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"Better a diamond with a flaw than a pebble without." - Confucius

Pierre Jaquet-Droz at the age of 17 opened his first clock-manufacturing workshop. From the late 1760s he was accompanied by his son Henri-Louis and Jean-Frédéric Leschot in his atelier and between 1768 and 1774 they constructed three highly complex automata devices (The Writer with 6000 components, The Musician with 2500 parts and The Draughtsman with 2000 elements), which some consider to be the predecessors of computers. The three automata have brought great recognition to Jaquet Droz and the machines were demonstrated at royal courts from Paris to London, Flanders, Russia and Madrid. The fame and exports of the manufacture even expanded to China. In 1784 Henri-Louis and Jean-Frédéric moved to Geneva and established their clock-making shop marking the heroic age of the manufacture’s history. With the death of Pierre Jaquet-Droz in 1790 and Henri-Louis’ in 1791 the company was to lay dormant for over a century. The brand awoke to the true original quality and spirit of the House again in 2000, when the Swatch Group purchased the rights of Jaquet Droz. The emblematic 8-shape has found its clientele and has opened a new chapter in the book of Jaquet Droz.

The engineering genius of Pierre Jaquet-Droz has created the Writer, the Draughtsman and the Musician automata devices that travelled from one European royal court to another in the 18th century. He also created pocket watches and boxes with singing birds, urns, snuffboxes and amphorae, all proving his aesthetical and creative talent.

To prove that the founder’s spirit still alive within the walls of Jaquet Droz, the company recently manufactured new automata. In 2013 the Charming Bird Automation Watch evoked the heydays of the House, and last year the Signing Machine was introduced.

At the Zurich boutique of Les Ambassadeurs until February 28, 2015 you can admire “Le Génie de Jaquet Droz” exhibition, presenting a few of these creations and the great models of today.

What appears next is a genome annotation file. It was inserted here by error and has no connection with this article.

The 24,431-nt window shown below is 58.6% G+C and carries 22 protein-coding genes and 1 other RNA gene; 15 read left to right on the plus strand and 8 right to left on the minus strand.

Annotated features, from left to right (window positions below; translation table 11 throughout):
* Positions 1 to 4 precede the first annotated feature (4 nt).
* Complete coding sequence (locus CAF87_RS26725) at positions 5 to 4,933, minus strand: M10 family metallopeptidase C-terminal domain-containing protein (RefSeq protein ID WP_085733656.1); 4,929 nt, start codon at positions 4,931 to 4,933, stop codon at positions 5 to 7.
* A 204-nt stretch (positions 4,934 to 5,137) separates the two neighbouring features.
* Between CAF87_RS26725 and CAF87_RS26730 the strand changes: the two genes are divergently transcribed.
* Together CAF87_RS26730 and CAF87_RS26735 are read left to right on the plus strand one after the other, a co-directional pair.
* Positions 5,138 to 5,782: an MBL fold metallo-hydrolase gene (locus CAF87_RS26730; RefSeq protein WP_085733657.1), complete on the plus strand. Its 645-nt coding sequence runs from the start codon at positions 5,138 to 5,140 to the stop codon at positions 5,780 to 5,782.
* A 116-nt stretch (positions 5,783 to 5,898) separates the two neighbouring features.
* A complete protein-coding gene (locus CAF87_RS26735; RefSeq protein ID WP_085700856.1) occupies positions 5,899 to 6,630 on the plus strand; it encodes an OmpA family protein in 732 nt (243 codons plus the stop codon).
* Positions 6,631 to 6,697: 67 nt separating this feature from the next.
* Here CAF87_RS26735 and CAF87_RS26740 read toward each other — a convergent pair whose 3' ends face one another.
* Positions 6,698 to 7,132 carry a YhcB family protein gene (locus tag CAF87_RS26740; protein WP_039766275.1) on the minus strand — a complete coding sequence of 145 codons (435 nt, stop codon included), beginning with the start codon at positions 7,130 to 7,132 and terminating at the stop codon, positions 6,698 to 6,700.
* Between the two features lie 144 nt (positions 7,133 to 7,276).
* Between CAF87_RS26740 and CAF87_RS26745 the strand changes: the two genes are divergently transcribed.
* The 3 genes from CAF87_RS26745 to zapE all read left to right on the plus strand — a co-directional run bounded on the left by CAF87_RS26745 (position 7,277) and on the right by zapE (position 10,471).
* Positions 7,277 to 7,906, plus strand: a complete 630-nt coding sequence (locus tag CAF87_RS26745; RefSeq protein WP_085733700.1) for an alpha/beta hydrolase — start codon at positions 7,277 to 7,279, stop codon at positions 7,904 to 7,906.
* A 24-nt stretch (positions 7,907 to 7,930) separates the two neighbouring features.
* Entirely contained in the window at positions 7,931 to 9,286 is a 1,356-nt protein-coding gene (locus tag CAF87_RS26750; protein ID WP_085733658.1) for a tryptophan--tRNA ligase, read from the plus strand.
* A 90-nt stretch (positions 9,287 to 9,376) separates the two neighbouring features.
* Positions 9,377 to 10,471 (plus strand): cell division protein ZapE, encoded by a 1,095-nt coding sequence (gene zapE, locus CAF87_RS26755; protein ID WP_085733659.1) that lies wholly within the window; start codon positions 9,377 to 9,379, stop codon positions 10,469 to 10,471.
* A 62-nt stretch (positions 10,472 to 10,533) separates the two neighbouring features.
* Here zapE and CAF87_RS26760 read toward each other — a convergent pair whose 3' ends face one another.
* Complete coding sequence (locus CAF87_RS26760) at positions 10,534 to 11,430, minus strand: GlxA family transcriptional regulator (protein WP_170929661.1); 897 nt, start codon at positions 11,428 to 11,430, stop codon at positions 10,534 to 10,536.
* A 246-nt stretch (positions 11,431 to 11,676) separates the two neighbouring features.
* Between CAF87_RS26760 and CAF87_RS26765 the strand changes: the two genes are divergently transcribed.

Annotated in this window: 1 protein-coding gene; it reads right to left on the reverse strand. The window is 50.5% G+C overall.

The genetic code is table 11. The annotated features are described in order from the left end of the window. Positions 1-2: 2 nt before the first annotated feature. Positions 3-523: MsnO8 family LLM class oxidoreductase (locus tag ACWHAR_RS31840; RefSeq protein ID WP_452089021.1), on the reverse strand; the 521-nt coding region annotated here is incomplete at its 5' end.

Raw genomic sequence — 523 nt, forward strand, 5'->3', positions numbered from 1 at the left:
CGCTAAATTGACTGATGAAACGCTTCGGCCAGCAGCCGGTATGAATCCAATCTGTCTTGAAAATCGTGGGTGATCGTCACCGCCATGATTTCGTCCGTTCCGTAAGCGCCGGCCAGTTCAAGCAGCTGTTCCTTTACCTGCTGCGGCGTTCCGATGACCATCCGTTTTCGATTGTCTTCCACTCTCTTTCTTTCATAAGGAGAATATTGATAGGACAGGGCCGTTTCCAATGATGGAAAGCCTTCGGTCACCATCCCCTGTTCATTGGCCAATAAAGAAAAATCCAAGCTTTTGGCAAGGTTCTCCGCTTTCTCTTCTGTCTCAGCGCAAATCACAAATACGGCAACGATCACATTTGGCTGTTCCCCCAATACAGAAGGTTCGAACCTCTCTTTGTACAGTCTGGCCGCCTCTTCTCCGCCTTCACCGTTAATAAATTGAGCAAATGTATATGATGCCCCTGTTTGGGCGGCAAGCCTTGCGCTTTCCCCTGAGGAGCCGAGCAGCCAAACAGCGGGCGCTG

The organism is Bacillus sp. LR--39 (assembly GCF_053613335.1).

Jaquet Droz exbition

The manufacture was famous for its mastery of ornamental elements such as enamel, painting on enamel, foil, gem-setting, and engraving, sculpture and guilloché techniques.

Each and every one of the exhibited pocket watches is a masterpiece. There were several pocketwatches in the cabinets that were originally intended for the Chinese market, for example the so-called tapstrey pocket watch, made in the 1790s. This is an ultra-flat gold watch, decorated with an enamel back panel (gold and silver elements, and set with pearls).

The “Pocket watch museum”, is a very interesting project: Jaquet Droz created a pocket watch entirely conceived around an original 18th century movement (the external parts have been lost). The movement, completely dismantled and cleaned, took six months to restore. The Jaquet Droz Ateliers d’Art designed a new 18-Carat gold case, set with rubies and pearls. The backside of the watch has a blue enameled background with delicate gold paillons and guilloché workings.

A few pieces are decorated with miniature paintings, such as the “Femme et enfant” (a lady walking with her two children), the “Lover’s parade” (a woman and a man sauntering in a garden) or the more piquant “Erotic pocket watch” with an innocent pair meeting on the road on the dial but with an erotic automaton inside the watch.

Lover's parade 18 carat gold pocket watch, cca 1775,

The “Amour et Fidélité” musical flask from circa 1790 is one of the unique creations mentioned above. It houses a tiny watch with a visible balance wheel. The amazing case is thoroughly adorned with pink flinqué enamel, flower garlands, ribbons and other exquisite motifs. On the backside there is a small painting of doves and a dog, symbolizing love and loyalty.

Amour et fidélité musical flask, cca 1790

Last year in Basel we marvelled at a Jaquet Droz fluting bird automate, a little colourful singing birdie in an oval shaped gold case. Now in Zurich another automate is exhibited: a gold and blue translucent enamel, pearl set singing box, with a little watch on the side. If you click on a bolt, the tiny gold animal rises, sings and moves, then folds back automatically into the box.

Last but definitely not least you can browse around more recent and successful models of the brand, including some special editions.

Petite Heure Minute "Le Chef", special piece with Bejart Ballet Lausanne


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